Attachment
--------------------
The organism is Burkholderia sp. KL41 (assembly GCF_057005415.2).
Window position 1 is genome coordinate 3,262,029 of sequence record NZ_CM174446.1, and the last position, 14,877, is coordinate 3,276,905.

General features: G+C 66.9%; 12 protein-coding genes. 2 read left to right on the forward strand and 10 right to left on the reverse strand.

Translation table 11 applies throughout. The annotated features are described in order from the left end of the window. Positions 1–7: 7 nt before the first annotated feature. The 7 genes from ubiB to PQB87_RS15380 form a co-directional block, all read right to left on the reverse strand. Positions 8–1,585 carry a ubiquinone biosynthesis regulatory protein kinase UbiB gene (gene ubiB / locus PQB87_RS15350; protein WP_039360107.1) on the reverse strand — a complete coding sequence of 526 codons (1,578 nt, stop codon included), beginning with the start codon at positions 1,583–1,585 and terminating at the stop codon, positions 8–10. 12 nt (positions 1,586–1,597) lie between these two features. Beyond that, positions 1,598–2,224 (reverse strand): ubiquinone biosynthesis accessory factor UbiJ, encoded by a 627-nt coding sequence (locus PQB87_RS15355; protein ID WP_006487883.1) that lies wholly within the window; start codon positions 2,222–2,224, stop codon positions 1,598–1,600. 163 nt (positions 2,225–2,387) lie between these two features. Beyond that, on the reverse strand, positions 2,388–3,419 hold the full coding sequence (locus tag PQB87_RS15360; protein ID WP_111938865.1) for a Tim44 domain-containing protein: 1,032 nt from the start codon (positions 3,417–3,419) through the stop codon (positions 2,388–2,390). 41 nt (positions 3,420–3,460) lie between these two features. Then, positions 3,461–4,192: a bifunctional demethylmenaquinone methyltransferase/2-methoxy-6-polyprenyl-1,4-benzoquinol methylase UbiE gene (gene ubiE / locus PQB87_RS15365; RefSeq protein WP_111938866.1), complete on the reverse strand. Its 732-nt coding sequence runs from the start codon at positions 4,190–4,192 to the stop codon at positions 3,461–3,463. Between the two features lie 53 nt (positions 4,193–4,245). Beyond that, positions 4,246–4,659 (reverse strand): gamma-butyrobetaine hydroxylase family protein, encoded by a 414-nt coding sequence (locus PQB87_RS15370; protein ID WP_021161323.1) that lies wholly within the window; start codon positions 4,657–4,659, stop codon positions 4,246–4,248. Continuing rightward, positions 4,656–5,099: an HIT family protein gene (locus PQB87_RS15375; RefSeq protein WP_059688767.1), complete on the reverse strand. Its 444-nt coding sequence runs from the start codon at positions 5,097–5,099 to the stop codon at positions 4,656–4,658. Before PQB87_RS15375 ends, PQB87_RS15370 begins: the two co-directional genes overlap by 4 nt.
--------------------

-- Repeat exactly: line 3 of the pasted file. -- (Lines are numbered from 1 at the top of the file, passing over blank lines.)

General features: G+C 66.9%; 12 protein-coding genes. 2 read left to right on the forward strand and 10 right to left on the reverse strand.